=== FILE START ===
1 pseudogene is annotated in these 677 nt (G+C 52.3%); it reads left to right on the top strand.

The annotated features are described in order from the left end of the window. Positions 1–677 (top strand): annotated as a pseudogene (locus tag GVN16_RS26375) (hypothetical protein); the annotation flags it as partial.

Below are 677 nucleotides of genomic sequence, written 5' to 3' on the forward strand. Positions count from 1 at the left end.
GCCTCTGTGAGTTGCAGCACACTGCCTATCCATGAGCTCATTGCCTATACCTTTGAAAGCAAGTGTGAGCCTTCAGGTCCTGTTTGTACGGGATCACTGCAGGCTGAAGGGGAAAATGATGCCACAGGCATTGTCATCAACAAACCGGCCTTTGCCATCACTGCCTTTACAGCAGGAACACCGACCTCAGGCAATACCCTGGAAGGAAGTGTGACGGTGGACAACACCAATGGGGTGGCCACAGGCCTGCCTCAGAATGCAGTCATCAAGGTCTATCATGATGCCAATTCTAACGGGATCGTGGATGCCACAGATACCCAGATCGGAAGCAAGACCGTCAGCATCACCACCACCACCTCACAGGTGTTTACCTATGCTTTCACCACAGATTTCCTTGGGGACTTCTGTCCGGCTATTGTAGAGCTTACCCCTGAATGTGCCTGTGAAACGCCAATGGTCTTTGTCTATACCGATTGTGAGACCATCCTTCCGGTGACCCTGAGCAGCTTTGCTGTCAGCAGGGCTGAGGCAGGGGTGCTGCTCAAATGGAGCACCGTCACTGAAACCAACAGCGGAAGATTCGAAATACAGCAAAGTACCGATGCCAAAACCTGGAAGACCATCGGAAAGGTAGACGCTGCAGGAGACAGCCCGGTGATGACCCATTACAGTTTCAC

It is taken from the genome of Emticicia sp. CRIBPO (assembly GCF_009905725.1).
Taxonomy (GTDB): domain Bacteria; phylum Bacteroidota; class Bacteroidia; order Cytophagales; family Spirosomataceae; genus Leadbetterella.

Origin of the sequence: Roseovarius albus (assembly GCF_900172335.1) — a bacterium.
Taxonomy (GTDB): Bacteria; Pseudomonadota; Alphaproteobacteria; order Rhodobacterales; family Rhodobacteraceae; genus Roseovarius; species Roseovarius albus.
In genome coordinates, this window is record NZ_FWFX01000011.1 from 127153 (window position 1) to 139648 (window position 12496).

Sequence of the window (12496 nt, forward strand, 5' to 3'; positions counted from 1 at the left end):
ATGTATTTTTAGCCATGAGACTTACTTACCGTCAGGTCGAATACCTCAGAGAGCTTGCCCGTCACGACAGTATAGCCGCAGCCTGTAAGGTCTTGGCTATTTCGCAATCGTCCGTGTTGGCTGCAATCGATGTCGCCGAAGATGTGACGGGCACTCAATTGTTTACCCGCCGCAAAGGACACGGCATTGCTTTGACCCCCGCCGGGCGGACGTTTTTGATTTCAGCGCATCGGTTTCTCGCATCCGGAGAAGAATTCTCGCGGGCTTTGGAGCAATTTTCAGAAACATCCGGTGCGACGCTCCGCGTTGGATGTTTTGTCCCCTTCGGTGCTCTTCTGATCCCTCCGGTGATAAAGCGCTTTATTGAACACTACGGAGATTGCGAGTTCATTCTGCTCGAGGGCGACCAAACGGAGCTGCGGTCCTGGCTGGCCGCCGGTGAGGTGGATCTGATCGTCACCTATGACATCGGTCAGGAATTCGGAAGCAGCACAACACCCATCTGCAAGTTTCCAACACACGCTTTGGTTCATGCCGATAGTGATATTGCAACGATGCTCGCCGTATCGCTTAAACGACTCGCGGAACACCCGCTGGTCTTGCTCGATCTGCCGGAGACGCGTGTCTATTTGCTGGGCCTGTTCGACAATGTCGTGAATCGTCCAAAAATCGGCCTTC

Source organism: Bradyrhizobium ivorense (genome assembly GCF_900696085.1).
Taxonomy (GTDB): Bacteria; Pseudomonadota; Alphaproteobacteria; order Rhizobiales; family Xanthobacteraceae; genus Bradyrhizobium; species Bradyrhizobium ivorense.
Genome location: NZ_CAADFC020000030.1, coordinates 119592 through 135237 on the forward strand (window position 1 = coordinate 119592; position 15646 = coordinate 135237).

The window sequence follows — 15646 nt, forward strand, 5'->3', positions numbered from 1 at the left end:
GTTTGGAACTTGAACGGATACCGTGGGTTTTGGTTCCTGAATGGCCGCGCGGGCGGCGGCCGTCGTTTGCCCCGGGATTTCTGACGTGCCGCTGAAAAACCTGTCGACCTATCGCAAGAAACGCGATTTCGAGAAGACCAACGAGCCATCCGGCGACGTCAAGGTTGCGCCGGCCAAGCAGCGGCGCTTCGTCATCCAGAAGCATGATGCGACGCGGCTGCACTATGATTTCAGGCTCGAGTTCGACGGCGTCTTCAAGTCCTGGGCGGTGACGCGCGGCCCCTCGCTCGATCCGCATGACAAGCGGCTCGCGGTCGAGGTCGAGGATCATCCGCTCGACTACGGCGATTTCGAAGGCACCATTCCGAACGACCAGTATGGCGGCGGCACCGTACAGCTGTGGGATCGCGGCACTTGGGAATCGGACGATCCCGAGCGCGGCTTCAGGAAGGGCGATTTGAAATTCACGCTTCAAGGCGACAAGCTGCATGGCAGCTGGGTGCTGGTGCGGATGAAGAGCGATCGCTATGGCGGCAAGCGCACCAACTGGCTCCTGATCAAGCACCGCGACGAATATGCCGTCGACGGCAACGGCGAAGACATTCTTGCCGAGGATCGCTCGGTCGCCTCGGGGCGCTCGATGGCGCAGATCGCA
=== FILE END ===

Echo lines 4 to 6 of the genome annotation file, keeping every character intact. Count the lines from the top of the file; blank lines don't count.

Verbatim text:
GCCTCTGTGAGTTGCAGCACACTGCCTATCCATGAGCTCATTGCCTATACCTTTGAAAGCAAGTGTGAGCCTTCAGGTCCTGTTTGTACGGGATCACTGCAGGCTGAAGGGGAAAATGATGCCACAGGCATTGTCATCAACAAACCGGCCTTTGCCATCACTGCCTTTACAGCAGGAACACCGACCTCAGGCAATACCCTGGAAGGAAGTGTGACGGTGGACAACACCAATGGGGTGGCCACAGGCCTGCCTCAGAATGCAGTCATCAAGGTCTATCATGATGCCAATTCTAACGGGATCGTGGATGCCACAGATACCCAGATCGGAAGCAAGACCGTCAGCATCACCACCACCACCTCACAGGTGTTTACCTATGCTTTCACCACAGATTTCCTTGGGGACTTCTGTCCGGCTATTGTAGAGCTTACCCCTGAATGTGCCTGTGAAACGCCAATGGTCTTTGTCTATACCGATTGTGAGACCATCCTTCCGGTGACCCTGAGCAGCTTTGCTGTCAGCAGGGCTGAGGCAGGGGTGCTGCTCAAATGGAGCACCGTCACTGAAACCAACAGCGGAAGATTCGAAATACAGCAAAGTACCGATGCCAAAACCTGGAAGACCATCGGAAAGGTAGACGCTGCAGGAGACAGCCCGGTGATGACCCATTACAGTTTCAC

It is taken from the genome of Emticicia sp. CRIBPO (assembly GCF_009905725.1).
Taxonomy (GTDB): domain Bacteria; phylum Bacteroidota; class Bacteroidia; order Cytophagales; family Spirosomataceae; genus Leadbetterella.